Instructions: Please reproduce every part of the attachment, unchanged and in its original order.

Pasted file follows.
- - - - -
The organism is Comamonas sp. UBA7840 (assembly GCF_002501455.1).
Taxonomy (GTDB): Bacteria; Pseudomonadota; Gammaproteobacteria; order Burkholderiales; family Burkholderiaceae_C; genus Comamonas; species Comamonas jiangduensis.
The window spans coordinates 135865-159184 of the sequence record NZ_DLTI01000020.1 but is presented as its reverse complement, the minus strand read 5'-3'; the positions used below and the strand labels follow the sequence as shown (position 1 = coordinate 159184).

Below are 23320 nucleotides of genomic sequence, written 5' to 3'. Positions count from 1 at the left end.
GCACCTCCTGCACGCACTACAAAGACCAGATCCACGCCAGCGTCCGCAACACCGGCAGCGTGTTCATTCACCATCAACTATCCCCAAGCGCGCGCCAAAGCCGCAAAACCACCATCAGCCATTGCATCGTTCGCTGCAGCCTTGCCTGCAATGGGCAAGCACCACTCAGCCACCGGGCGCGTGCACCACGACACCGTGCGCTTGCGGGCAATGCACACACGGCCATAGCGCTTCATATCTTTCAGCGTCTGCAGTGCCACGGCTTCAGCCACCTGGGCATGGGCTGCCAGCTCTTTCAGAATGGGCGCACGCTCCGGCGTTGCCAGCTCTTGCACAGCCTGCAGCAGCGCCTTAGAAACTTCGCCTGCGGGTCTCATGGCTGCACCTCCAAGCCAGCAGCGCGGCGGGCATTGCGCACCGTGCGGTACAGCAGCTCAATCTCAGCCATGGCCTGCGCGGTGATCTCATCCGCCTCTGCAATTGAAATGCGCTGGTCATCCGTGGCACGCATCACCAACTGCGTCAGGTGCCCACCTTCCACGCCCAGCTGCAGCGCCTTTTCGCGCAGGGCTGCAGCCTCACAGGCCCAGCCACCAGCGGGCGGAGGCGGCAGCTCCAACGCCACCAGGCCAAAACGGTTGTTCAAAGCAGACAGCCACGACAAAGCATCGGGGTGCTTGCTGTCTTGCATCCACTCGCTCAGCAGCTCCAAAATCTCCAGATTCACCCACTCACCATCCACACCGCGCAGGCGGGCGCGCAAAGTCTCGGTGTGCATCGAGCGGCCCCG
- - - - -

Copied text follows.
The organism is Comamonas sp. UBA7840 (assembly GCF_002501455.1).
Taxonomy (GTDB): Bacteria; Pseudomonadota; Gammaproteobacteria; order Burkholderiales; family Burkholderiaceae_C; genus Comamonas; species Comamonas jiangduensis.
The window spans coordinates 135865-159184 of the sequence record NZ_DLTI01000020.1 but is presented as its reverse complement, the minus strand read 5'-3'; the positions used below and the strand labels follow the sequence as shown (position 1 = coordinate 159184).

Below are 23320 nucleotides of genomic sequence, written 5' to 3'. Positions count from 1 at the left end.
GCACCTCCTGCACGCACTACAAAGACCAGATCCACGCCAGCGTCCGCAACACCGGCAGCGTGTTCATTCACCATCAACTATCCCCAAGCGCGCGCCAAAGCCGCAAAACCACCATCAGCCATTGCATCGTTCGCTGCAGCCTTGCCTGCAATGGGCAAGCACCACTCAGCCACCGGGCGCGTGCACCACGACACCGTGCGCTTGCGGGCAATGCACACACGGCCATAGCGCTTCATATCTTTCAGCGTCTGCAGTGCCACGGCTTCAGCCACCTGGGCATGGGCTGCCAGCTCTTTCAGAATGGGCGCACGCTCCGGCGTTGCCAGCTCTTGCACAGCCTGCAGCAGCGCCTTAGAAACTTCGCCTGCGGGTCTCATGGCTGCACCTCCAAGCCAGCAGCGCGGCGGGCATTGCGCACCGTGCGGTACAGCAGCTCAATCTCAGCCATGGCCTGCGCGGTGATCTCATCCGCCTCTGCAATTGAAATGCGCTGGTCATCCGTGGCACGCATCACCAACTGCGTCAGGTGCCCACCTTCCACGCCCAGCTGCAGCGCCTTTTCGCGCAGGGCTGCAGCCTCACAGGCCCAGCCACCAGCGGGCGGAGGCGGCAGCTCCAACGCCACCAGGCCAAAACGGTTGTTCAAAGCAGACAGCCACGACAAAGCATCGGGGTGCTTGCTGTCTTGCATCCACTCGCTCAGCAGCTCCAAAATCTCCAGATTCACCCACTCACCATCCACACCGCGCAGGCGGGCGCGCAAAGTCTCGGTGTGCATCGAGCGGCCCCG